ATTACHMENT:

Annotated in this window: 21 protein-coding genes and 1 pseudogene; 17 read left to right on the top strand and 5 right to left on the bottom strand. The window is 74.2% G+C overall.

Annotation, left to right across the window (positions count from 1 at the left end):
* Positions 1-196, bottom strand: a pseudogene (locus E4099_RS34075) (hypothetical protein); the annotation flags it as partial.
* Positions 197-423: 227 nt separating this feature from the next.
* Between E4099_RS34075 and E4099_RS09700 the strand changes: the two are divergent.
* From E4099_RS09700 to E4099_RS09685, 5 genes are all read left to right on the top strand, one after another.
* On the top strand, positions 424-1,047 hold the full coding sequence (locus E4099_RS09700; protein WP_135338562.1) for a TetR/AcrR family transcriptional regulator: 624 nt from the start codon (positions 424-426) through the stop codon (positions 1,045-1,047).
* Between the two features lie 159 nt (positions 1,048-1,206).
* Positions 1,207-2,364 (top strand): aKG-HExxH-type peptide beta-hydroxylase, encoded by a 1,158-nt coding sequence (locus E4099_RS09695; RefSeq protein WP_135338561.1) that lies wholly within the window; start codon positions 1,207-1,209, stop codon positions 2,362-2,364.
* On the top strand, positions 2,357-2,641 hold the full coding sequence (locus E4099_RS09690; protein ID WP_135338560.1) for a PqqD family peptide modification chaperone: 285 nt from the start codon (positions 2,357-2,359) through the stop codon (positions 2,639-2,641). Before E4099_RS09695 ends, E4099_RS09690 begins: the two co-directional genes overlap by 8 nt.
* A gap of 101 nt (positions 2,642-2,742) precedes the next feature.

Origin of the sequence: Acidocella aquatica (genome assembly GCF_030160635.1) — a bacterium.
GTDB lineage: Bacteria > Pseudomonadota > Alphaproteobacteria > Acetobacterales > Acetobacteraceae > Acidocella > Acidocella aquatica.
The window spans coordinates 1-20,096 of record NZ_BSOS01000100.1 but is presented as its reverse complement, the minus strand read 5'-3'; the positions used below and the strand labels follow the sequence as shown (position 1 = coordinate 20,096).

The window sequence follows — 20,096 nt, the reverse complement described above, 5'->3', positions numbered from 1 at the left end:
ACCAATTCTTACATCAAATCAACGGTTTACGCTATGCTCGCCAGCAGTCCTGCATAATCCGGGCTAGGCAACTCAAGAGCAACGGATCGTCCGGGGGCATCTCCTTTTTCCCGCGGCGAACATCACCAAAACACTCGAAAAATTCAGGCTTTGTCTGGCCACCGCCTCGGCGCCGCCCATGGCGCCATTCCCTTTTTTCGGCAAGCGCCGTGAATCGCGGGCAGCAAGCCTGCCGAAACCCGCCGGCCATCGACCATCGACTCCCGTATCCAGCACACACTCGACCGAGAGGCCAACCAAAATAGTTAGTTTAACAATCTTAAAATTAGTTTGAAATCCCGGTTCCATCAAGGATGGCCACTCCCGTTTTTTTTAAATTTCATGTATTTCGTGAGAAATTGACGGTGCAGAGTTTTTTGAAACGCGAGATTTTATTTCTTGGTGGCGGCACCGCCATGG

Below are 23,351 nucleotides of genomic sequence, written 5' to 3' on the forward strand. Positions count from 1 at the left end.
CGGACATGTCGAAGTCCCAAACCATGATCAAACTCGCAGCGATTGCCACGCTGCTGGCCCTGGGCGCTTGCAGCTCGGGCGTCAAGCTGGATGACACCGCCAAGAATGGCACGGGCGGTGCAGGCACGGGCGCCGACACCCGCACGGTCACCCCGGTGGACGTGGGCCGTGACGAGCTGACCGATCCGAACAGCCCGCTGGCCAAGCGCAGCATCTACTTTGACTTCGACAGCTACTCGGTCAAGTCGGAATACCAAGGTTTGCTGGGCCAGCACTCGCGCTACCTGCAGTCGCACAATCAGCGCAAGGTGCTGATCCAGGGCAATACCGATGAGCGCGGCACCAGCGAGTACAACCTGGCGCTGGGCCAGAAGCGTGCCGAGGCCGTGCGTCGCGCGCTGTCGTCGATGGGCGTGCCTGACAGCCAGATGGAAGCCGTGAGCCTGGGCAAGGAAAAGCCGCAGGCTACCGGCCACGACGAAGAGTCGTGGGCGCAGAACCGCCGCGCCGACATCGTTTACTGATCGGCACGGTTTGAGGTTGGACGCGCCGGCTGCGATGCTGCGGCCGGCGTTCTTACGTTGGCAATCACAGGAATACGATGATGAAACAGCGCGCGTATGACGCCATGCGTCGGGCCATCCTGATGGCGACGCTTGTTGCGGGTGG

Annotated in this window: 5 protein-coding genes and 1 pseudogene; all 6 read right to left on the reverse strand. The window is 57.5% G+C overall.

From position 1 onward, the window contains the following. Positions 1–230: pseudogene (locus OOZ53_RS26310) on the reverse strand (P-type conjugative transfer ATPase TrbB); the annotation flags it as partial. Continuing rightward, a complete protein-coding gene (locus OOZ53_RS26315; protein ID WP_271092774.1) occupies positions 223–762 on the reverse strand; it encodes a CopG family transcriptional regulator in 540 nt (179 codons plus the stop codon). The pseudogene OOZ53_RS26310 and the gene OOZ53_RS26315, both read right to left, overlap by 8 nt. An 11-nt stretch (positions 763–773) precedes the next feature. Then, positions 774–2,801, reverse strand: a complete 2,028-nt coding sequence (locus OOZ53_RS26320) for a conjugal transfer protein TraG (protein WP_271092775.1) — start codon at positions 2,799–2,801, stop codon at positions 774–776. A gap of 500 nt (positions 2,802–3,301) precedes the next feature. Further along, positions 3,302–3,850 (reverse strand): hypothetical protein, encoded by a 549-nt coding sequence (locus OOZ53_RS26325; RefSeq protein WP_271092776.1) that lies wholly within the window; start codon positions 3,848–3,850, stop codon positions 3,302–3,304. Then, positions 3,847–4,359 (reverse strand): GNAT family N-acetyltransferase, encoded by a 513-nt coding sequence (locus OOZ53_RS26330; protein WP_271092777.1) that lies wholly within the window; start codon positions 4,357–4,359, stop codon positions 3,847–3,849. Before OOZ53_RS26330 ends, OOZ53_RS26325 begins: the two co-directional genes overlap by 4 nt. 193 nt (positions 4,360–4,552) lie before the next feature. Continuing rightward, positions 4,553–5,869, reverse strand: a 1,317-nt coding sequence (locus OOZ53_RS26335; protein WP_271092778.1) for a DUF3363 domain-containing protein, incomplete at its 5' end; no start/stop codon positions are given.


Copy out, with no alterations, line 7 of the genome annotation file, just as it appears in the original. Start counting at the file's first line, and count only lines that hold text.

* On the top strand, positions 424-1,047 hold the full coding sequence (locus E4099_RS09700; protein WP_135338562.1) for a TetR/AcrR family transcriptional regulator: 624 nt from the start codon (positions 424-426) through the stop codon (positions 1,045-1,047).